A Grimoire of American Political Witchcraft. Book One: The Nine. By Peter Lavender. Hardcover edition published 2005 by TrineDay, 371 pgs. ISBN:0-9752906-2-2.
Just the thing for conspiracy-theory junkies. Not to mention the occult, witchcraft, Satanism, UFOs, the CIA, Charles Manson, Marilyn Monroe, Nazism, etc. We get the picture. Or do we? That’s a lot of territory to cover.
In fact, a very wild ride: Salem MA to West Virginia, Rome, Celtic this and that, Egypt, ancient you name it. Joseph Smith, incredibly enough, is linked to almost all of these people and places. Mostly because of the interesting theory of the “diffusionist” historians (as opposed to the traditional “independent inventionists”) who posit that the Native Americans were not the first ‘natives’ in the Americas.
That would be the Adena and Hopewell peoples. These guys were Pre-Columbian migrants from Europe and the Middle East, pretty much in Biblical times. They were the mound builders in North America–not our Native Americans. It seems that Joseph Smith had divined (literally) all of this; giving some backdrop for the Genesis of the Mormon religion.
The golden tablets and the angel Moroni–a myth derived somewhat from the Biblical one–gains authenticity with these ancient links (specifically to the Adena). Fascinating stuff, and decently documented. The author isn’t trying to sell us on this “diffusionist” stuff, either.
Well, this nugget is just an icecube in this ponderous iceberg of information. In a sort of new-agey version of ‘six degrees of separation,’ there’s hardly an urban myth that isn’t connected to a cult, that wasn’t founded by a serial killer.
The narrative engages us with a relentless pursuit of…some primordial cause. But that’s also the problem. Just why are we on this journey? Perhaps to show that West Virginia is the Pandora’s Box of the world. Or is it Kentucky? Some of the comparisons are brilliant: Charles Manson as a latter-day Joseph Smith? I might throw John Brown on that stack. Sounds outlandish; but here I feel I understand the author’s intent. Reality is outlandish. And the more you think (and research it), the more nutty reality gets–absurd yet tangible as rock.
But do we really need a detailed biography of the father of one of Manson’s possible victims? And two theories on why this Hungarian guy changed his name from Berkessy to Hube? I’ve even got a problem with the premise of the first theory: how is the original name more ‘American’ or easier to pronounce than the new one? More importantly, who cares?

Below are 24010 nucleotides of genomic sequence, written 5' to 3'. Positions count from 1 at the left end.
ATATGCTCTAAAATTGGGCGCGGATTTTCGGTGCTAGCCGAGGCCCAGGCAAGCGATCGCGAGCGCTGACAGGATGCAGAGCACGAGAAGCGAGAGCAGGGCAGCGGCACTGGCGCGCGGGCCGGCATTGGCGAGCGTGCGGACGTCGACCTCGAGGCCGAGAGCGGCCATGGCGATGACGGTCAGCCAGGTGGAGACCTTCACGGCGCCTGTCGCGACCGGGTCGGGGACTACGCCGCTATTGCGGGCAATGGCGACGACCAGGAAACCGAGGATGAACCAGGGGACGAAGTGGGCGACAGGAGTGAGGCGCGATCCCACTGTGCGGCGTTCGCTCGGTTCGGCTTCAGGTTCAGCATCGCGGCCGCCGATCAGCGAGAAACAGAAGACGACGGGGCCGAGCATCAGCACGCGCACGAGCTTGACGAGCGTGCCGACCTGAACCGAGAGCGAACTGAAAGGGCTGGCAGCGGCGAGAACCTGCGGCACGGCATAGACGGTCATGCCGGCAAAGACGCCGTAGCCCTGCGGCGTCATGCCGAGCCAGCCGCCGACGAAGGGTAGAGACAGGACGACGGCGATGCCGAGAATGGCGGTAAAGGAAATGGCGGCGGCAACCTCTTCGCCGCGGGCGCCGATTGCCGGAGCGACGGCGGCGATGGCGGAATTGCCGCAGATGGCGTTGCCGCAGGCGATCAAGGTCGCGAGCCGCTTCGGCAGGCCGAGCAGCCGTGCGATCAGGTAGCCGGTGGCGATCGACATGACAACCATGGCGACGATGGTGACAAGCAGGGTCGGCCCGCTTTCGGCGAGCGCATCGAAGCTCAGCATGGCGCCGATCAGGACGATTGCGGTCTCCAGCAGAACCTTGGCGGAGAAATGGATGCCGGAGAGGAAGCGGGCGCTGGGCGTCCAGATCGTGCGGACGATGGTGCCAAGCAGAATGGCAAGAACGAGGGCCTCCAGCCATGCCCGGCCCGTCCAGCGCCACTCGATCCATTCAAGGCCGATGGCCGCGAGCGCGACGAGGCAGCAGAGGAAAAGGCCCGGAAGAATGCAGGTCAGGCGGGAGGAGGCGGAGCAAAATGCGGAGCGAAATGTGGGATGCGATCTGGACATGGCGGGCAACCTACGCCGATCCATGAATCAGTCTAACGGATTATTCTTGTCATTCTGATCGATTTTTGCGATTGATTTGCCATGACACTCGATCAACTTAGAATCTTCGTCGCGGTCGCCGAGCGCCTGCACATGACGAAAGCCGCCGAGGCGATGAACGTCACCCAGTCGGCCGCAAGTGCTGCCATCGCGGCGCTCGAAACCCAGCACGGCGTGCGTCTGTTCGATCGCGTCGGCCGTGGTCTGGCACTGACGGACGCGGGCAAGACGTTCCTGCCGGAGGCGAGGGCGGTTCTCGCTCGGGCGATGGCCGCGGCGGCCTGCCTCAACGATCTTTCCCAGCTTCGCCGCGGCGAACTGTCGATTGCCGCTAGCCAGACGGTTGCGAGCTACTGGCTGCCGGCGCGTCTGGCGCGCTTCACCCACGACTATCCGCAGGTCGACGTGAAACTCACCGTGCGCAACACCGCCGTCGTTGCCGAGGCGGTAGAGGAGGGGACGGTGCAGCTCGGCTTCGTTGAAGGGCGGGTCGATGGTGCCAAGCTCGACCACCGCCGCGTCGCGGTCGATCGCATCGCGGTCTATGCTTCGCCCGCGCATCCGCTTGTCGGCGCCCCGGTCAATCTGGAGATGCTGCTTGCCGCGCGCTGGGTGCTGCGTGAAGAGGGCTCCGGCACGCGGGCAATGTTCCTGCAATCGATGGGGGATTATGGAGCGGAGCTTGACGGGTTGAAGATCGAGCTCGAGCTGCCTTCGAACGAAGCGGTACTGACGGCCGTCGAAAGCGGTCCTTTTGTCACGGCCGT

But at least that’s tangentially related to the subject(s). In fact, the research (I suppose that includes the weather, the author’s mood, the birth sign of the motel owner, the color of the author’s rental car) is part of the story. Indeed, he treats research as a character or force: it “threatens” to…I guess, cause nightmares?
With the amount of research, which involved enough travel to keep the Star Trek crew busy for a while–it must’ve been quite an adventure. Maybe that’s material for another book: about the process of writing. It’s the finished product that we pay for, not the raw material.
I think if the author had kept the narrative to a more limited number of subjects: i.e., Joseph Smith, Oswald, L. Ron Hubbard, Charles Manson…maybe a couple more, then this would be more focused, have greater impact, and be more entertaining. What we have is essentially a blend of these biographies (plus dozens more) with a thematic sequence: Pre-Columbian culture, new religious movements, the occult, UFOs, mind-altering experiments, etc.
Thus the logjam of old-fashioned new-age and….modern new-age. This ambitious slate of subject matter would go down more smoothly in a book twice as long: with bottom-of-page footnotes for increasingly obscure cross-currents and tidbits.
Sirhan Sirhan as a an Oswald-like fall guy? That’s interesting all right. But does that mean that 1692 Salem touches on 1968 Los Angeles? Or Scientology? LSD? the CIA? The most confusing spot, and, with my impressionable mind, also one of the most intriguing–for the level of absurdity–is pro-Castro Oswald sharing office space in New Orleans with the anti-Castro Guy Bannister. And this isn’t meant to be a trivia quest, bearing as it does, of course, on the JFK assassination.
The tone in these passages is spot-on: bemused, but objective. For the most part, though, it’s the content that wanders down a disappearing path. Generally, in non-fiction works, it’s up to the reader to sift through the material; I just don’t want to have to mentally revise and annotate the text myself. A fun, but exasperating read. 6/10.